The STAG TALKS series grew out of the large LONDON CYCLE (more than fifty paintings) which I started immediately after a one-week stay in London in February of 1995. While there I saw, in galleries and in museums, a lot of different kinds of art from many periods. I then found myself loaded with inspiration that wanted to return in color and form in my own way.

"Stag Talks" (Hirschgespräche), 75 x 108 cm, Watercolor and Encaustic on PaperIn this cycle I managed, for the first time, to realize a metamorphosis between a free flow of color composition as a major impulse of painting and the fragments of figuration which are somewhat like rocks in a river, surrounded by free waters flowing over and engulfing them — interactions of the processes of pulverizing, dissolving, corroding. Yet this is not in order to destroy but to open potential of color and invention of freedom beyond forethought.

It has often been said to me that some of these paintings are reminiscent of prehistoric cave paintings. I remember when I was around the age of nine or ten, I walked into my classroom and, after a while, I saw on the wall a replica of the famous "Dying Bison" from the Altamira Cave in the Northern of Spain. At that time I did not know yet where it was from, but my imagination quite easily understood what it was. That impression never disappeared from of my mind.

Studying and drawing animals has always accompanied my work, but when I stayed in Paris many years later (1982–83) it took on more of a biological and philosophical concern that led me to reduce my work exclusively to painting archaic-type animals.

I was focused on trying to imagine an early period in evolution when man and animal communicated with each other. Don't get me wrong, this is not meant to be touching onto the mythical, it is questioning when in our history of evolution our roots still were so close that we could 'understand' each other by means of speaking a common language. Of course a painter can't create just by having this question. But I wasn't speaking about the painter here. The painter has to take care of very different things like questions of form and color and such. But because of those years and because I still live and work in the country, close to nature, the animal is still close to me and appears often in my work. The animal, our cosmic companion, (Das Tier, unser kosmischer Begleiter...) as some philosopher once said.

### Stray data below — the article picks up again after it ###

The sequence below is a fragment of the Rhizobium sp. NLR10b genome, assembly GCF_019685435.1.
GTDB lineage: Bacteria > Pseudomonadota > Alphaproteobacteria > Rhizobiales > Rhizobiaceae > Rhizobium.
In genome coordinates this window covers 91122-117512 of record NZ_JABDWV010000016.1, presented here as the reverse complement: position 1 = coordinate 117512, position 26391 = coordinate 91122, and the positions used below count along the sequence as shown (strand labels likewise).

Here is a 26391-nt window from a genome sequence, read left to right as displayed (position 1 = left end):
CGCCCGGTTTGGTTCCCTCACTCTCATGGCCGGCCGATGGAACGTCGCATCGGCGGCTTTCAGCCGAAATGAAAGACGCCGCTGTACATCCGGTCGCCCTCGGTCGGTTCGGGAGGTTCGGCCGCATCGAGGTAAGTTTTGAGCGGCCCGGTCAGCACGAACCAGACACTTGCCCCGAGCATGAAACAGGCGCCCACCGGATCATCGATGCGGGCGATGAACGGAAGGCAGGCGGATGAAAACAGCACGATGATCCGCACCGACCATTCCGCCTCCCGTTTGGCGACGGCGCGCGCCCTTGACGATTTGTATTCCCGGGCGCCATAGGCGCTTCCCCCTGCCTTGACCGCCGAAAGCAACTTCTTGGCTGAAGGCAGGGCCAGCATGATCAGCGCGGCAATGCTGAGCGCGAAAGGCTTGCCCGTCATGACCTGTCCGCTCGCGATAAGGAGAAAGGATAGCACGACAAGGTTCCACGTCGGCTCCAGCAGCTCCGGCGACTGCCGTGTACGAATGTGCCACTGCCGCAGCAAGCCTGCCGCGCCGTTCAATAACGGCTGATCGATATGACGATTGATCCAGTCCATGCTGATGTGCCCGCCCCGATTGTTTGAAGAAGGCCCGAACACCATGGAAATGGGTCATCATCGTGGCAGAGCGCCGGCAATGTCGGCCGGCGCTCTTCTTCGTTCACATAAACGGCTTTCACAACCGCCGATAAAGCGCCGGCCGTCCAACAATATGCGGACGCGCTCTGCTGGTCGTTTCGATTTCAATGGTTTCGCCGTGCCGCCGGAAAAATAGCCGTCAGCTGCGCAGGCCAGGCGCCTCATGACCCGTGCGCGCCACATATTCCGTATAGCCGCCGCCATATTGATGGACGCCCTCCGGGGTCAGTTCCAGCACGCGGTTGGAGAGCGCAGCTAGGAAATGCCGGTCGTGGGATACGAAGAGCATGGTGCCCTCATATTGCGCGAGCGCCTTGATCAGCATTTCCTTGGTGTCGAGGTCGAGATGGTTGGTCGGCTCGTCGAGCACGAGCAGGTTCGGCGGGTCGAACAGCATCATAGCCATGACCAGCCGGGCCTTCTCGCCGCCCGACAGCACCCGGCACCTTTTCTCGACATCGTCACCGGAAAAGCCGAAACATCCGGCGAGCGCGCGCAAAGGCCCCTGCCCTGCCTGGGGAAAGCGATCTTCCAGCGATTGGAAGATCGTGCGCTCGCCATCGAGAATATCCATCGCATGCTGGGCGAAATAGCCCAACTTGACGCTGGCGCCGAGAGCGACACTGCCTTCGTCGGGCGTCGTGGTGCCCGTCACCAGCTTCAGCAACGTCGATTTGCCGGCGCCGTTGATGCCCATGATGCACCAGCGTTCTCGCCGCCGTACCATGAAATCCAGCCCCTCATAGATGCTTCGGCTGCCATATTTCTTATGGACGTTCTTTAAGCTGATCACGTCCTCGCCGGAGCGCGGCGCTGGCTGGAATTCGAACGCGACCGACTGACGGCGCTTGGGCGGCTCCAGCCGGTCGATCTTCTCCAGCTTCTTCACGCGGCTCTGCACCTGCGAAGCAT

After one has been painting for a long period of time — for me it has been forty years now — one develops a very personal relationship with the force that makes you paint. It becomes very difficult, impossible perhaps, to speak about what was 'before' — about what the original inspirations were. There is always a 'before' but it becomes lost. If then one talks about one's work, in a way one always says things half wrong because nothing comes from nothing.

One always has one's favorite painters. And from time to time you might be fortunate to discover one more just as you go along. It feels like meeting a friend you've known for a long time. This happened to me when I became familiar with the work, life and philosophy of the Russian artist Ernst Neizvestny — thanks to John Berger — and, when I found the paintings of Arshile Gorky at the Gulbenkian Collection in Paris. I had not having known his name until then. Studying his work surely had some impact on the STAG TALKS, but more in a hidden way. Mostly, I 'digest' influences for many years until they reappear in my work. The same happened when I studied the late work of Jan Voss and Kirkeby.

Creating a new cycle is like creating a new form or a new tool. It is not that the particular cycle is finished after actually having finished it. For me, with each cycle, and even with each single good painting, a new way of seeing is born. So, to be precise, I had to say that the STAG TALKS series never will be finished completely. Beyond the rhythm between linear treatment and questions of fade-in fade-out of the figure, I found new personal neighborhoods and temperatures of colors that I have not been using in that way before. This was a new quality in my attitude, somewhat like a new sound in your musical scores or on your guitar; a worthwhile discovery.

I'm often asked, "Where do the titles of your work come from?" That's easily answered. If I use titles — and sometimes I don't — they come up already while I'm working on a piece. That's how it was with the "Stag Talks" painting. And this is how it has been with me for a long time. Sometimes titles dissolve and new titles come up. Or, some paintings have two titles until one of them fades away. "Stag Talks" originally were entitled "Nachrichten von Tieren und Menschen" (News from Animals and Men); a title I still like a lot. Language has always been close to seeing for me. For example, if I look intensely out of my writing window, the things I see seem to appear on one hand, visually, and on the other, I have a feeling for writing about them without losing the immediate contact or shape or taste of things. It is to me as if the word is asleep in the middle of things.

Jeff Beer, July 2001